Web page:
The two different shapes for Budd bows.

A silk evening shirt.

Another beautiful silk shirt.

Thurston braces.

The cutting room upstairs.
post #2 of 19

I have been a customer of Budd for the past few years, and it’s worthwhile to note that while their default cut is a bit loose, they are not the slightest bit hesitant to cut a more modern, slim-fitting shirt. None of the ‘take it or leave it’ attitude prevalent across the Row.

post #3 of 19
Thread Starter 
Thanks, ET. Yes, I should note that those two different styles that I mentioned (the more traditional, fuller Budd cut, and the newer trimmer cut) are for their RTW shirts. For bespoke shirts, you can choose whatever style you want.
post #4 of 19

What are the benefits of a silk shirt? and how does a it feel on the skin? I can't imagine it being as comfortable as cotton.

post #5 of 19
Thread Starter 
There are various kinds of silk shirts. This one doesn't look like silk you might think of from a tie. It's not shiny and slick. It feels kind of weightier than cotton. The way that it bends and folds is more fluid than cotton. It feels more substantial, but not in a thick, encumbering way. Sorry I can't be more descriptive. I feel like the guy in that Onion article about the writer that "can't do hands."
post #6 of 19
Originally Posted by davesmith View Post

What are the benefits of a silk shirt? and how does a it feel on the skin? I can't imagine it being as comfortable as cotton.

I own two silk shirts;

1. A kind of sport shirt , off-white yellowish from Bavaria I believe.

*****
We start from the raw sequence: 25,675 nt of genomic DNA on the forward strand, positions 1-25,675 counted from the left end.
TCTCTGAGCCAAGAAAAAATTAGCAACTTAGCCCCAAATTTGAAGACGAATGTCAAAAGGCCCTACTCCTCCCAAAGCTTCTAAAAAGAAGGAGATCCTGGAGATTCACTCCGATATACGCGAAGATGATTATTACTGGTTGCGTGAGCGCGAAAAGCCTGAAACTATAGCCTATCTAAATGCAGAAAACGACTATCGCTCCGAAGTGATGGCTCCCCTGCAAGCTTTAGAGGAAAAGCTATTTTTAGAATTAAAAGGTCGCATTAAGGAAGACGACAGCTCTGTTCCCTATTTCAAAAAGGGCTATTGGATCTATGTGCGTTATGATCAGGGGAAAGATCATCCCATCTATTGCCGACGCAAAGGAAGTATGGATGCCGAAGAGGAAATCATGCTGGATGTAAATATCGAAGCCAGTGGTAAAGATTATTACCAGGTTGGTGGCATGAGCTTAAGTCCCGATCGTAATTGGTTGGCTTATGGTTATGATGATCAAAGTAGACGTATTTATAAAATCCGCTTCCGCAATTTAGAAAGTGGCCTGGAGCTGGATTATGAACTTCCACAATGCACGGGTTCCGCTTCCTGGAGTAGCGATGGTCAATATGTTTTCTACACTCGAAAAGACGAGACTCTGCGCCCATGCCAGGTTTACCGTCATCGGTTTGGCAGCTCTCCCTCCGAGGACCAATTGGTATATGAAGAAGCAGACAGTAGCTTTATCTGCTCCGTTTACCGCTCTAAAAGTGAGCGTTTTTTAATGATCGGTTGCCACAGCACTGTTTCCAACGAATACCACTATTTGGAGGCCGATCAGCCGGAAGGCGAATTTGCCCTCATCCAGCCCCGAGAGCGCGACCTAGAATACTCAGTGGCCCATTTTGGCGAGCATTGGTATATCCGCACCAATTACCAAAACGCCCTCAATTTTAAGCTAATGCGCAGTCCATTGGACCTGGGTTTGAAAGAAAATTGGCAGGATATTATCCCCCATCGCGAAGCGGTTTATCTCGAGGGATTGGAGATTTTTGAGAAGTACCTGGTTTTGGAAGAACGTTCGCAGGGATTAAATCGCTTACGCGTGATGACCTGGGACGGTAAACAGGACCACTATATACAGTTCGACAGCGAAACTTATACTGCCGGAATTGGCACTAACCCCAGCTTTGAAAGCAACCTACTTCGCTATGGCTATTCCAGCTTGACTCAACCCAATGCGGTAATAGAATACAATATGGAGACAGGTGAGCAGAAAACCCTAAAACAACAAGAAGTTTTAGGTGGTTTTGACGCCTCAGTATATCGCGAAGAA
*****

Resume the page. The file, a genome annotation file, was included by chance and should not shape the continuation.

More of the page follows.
It is slubby in a way that I do not think cotton can be made. I wear it
with an undershirt so it it feels no different than cotton.

2. An off-white Ivory pleated evening shirt. No longer fits. To me it is more subtle
and elegant than the usual white.
post #7 of 19

Thanks for the review with the great pictures, David.  Chloë Lederman wrote an interesting article on silk shirts for A Suitable Wardrobe:

post #8 of 19
Thread Starter 
Thanks for reminding me of that piece CS, I had forgotten about it (but note words are by Mansel Fletcher, Chloe Lederman did the photos).
post #9 of 19
I have a vintage Budd formal shirt from what I expect is the '60s or early '70s. It has an hand-embroidered front instead of pleats so that does prove that Budd is amenable to less conservative things.
post #10 of 19
Thread Starter 
That sounds awesome. Do you have pics?
post #11 of 19
Nice piece, thanks.
post #12 of 19

What are the general price ranges of a bespoke shirt?

post #13 of 19
Originally Posted by MSchapiro View Post

What are the general price ranges of a bespoke shirt?


£215 x 4 [minimum first order]

post #14 of 19
unbelragazzo, nice post.

I use services of a different bespoke shirtmaker in London, but get my boxers at Budd. I used to get them at T&A, but after discovering Budd's ones (they are not on display, so their existence is not obvious), there is no way back -- Budd's are cheaper, from more varied types of cloth (including voile and "real" Sea Island), and the same (read: high, including covered waistband) standard of make. To my knowledge, the only other London shops employing same standard of make are Udeshi and Emma Willis, but they are even more expensive that T&A.

post #15 of 19
^ Andrey - which London shirtmaker do you use?